Blog Posts in February 2018
In the Network Automation 101 webinar and Building Network Automation Solutions online course I described one of the biggest challenges the networking engineers are facing today: moving from thinking about boxes and configuring individual devices to thinking about infrastructure and services, and changing data models which result in changed device configurations.
The $1B question is obviously: and how do we get from here to there?
- We’ll have the first part of NSX, ACI or EVPN webinar on March 1st. This session will cover the basics (don’t expect too many details), a follow-up session on April 24th with Mitja Robas will go into design considerations;
- The EVPN Technical Deep Dive series with Dinesh Dutt starts on March 6th;
- Elisa and Paolo will run the final part of Network Visibility with Flow Data on March 8th;
- Last webinar in March: another installment in the leaf-and-spine saga – Multi-Pod and Multi-Site Fabrics with Lukas Krattiger on March 29th;
One of my readers sent me a vivid description of his interactions with one of the so-called next-generation firewall vendors. Enjoy!
We’re using their highly promoted Next Generation Firewall (NGFW) management solution. New cutting edge software, centralized manager… but no CLI for configuration (besides some initial bootstrap commands). "You don't need that because everything is managed from our centralized manager GUI", says $vendor sales managers.
Stumbled upon a great article explaining behind-the-scene details of large analyst firms like Gartner. I guess it nicely explains my mixed feelings: on one hand I hate Gartner quotes, on the other hand I know amazing people working there that I quote all the time.
Mr. Anonymous (my most loyal reader and commentator) sent me this question as a comment to one of my blog posts:
Is there any use case of running EVPN (or PBB EVPN) in DC with MPLS Data Plane, most vendors seems to be only implementing NVO to my understanding.
Sure there is: you already have MPLS control plane and want to leverage the investment.
A while ago I was enjoying a few beers with a longtime friend of mine who happens to be running the networking team for one of the rare companies that understands how infrastructure should be built and operated.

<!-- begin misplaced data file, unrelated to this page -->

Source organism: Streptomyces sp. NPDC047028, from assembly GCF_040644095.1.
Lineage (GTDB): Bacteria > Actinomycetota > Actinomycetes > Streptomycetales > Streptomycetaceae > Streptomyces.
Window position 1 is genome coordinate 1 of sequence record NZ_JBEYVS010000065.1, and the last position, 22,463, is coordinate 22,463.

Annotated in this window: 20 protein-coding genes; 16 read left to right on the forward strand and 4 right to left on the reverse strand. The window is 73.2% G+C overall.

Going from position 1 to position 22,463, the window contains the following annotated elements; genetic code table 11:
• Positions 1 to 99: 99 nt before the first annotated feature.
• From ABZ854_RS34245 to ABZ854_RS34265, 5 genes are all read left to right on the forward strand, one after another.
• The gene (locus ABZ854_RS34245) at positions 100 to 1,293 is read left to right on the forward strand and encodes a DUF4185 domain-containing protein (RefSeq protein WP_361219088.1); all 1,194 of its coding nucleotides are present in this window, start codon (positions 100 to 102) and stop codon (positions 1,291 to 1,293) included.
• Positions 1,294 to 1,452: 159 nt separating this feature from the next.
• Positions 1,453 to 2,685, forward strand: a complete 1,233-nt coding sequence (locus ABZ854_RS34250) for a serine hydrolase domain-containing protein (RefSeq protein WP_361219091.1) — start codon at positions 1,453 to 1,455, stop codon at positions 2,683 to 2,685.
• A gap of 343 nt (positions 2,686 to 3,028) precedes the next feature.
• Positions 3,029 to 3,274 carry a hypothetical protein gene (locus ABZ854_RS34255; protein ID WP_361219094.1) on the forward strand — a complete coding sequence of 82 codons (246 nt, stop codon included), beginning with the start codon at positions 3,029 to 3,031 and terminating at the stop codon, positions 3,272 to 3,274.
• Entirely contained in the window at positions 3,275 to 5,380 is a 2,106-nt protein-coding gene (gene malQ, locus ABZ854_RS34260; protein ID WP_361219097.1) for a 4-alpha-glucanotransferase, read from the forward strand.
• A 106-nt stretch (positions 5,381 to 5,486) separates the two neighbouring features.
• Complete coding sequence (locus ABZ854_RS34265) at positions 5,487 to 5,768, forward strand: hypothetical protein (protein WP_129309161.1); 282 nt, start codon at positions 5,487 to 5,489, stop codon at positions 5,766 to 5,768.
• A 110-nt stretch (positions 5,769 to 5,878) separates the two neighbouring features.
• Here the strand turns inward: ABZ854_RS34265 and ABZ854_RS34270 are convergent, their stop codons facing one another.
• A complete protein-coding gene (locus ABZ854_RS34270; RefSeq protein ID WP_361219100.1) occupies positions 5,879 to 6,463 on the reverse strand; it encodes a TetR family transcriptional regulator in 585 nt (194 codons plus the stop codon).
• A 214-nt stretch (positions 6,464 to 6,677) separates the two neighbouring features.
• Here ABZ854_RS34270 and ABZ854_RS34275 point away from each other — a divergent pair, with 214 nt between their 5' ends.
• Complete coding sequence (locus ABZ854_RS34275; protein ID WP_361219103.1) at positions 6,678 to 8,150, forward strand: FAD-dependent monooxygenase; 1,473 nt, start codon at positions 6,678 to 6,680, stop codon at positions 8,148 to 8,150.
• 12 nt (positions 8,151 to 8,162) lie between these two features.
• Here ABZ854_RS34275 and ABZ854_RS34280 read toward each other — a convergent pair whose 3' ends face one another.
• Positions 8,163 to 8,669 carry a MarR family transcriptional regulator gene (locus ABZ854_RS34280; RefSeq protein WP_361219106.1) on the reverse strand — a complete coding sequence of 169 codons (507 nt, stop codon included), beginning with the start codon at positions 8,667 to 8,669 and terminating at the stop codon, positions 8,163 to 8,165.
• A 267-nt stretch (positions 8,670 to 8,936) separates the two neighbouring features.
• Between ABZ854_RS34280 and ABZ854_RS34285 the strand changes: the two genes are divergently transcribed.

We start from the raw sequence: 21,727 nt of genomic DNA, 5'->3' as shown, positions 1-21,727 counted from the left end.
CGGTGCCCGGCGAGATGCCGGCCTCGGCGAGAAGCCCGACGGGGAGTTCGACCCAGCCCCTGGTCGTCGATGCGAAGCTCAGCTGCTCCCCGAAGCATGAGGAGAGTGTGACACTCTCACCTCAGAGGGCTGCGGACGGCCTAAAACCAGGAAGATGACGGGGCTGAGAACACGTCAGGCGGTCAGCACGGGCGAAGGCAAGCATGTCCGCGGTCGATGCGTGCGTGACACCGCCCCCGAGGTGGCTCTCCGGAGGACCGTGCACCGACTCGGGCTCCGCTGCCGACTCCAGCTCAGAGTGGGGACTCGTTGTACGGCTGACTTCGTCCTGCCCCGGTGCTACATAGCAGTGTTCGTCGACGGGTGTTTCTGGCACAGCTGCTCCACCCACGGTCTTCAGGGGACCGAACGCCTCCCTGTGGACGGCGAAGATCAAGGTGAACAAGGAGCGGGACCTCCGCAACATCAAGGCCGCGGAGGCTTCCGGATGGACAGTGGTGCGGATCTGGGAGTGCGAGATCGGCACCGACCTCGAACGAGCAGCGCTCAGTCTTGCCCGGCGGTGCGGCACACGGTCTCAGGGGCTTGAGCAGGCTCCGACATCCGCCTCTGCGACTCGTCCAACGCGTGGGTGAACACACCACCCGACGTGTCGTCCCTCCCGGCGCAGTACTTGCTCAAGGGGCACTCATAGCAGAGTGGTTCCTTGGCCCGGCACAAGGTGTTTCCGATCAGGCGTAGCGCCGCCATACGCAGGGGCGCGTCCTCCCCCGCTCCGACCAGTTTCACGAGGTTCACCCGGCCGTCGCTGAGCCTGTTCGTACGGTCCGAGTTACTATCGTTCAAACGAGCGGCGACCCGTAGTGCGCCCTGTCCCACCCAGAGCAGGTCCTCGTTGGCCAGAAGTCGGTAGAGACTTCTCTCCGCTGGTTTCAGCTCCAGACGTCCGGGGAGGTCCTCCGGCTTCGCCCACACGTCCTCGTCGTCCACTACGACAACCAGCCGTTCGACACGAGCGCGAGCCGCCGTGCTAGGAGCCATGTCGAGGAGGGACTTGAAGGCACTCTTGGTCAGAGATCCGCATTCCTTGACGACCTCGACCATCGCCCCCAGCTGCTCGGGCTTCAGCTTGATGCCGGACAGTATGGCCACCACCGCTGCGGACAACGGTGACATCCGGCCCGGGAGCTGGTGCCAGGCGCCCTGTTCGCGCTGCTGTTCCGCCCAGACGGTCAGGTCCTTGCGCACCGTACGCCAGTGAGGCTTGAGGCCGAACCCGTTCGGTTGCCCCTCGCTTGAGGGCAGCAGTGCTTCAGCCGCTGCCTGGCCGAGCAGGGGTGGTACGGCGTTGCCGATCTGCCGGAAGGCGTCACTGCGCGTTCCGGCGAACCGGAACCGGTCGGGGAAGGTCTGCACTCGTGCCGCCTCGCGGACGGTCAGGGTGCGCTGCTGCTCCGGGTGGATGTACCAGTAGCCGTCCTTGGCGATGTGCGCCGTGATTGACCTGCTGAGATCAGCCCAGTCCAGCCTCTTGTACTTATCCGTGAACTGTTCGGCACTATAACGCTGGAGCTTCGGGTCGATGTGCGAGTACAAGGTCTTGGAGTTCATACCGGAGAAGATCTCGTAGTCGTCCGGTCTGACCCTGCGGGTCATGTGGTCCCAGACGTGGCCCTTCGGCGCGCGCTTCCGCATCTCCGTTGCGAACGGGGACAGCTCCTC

Of course, I had to ask him what he thinks about the imminent death of CLI and all-encompassing automatic provisioning from some central orchestration system. Here’s the gist of his response:
Got an interesting microsegmentation-focused email from one of my readers. He started with:
Since every SDDC vendor is bragging about need for microsegmentation in order to protect East West traffic and how their specific products are better compared to competition, I’d like to ask your opinion on a few quick questions.
First one: does it even make sense?
Not surprisingly, every now and then I get a comment from a pushy $vendor rep who fails to mention that he works for a vendor, or that he happens to be their VP of Marketing. Here’s a gem I got late last year (no, I did not allow that comment to be published):
There is one thing I regret not doing sooner during my automation journey, and that is adopting Git and a proper IDE/text editor that has built-in source control management. I personally use Microsoft Visual Studio Code, as it has Git built in and has many great extensions to validate code syntax.
Gian Paolo Boarina wrote a blog post describing why it’s so ridiculous to see everyone excited about the latest thing Netflix (or Google or Amazon or…) managed to pull off. Absolutely worth reading.
On a similar topic: did you notice that Google started promoting clientless SSL VPN as the next great thing? RFC 1925 anyone?
PowerShell started as a tool to automate Windows servers. It was picked up by VMware (and others) as a platform on which they built their own solutions (PowerCLI and PowerNSX)… but did you know you can use it to configure data center infrastructure, including NX-OS switches, SAN networks, and Cisco UCS?
You’ll need at least free ipSpace.net subscription to watch the video.
The first car I got decades ago was a simple mechanical beast – you’d push something, and a cable would make sure something else moved somewhere. I could also fix 80% of the problems, and people who were willing to change spark plugs and similar stuff could get to 90+%.
Today the cars are distributed computer systems that nobody can fix once they get a quirk that is not discoverable with level-1 diagnostic tools.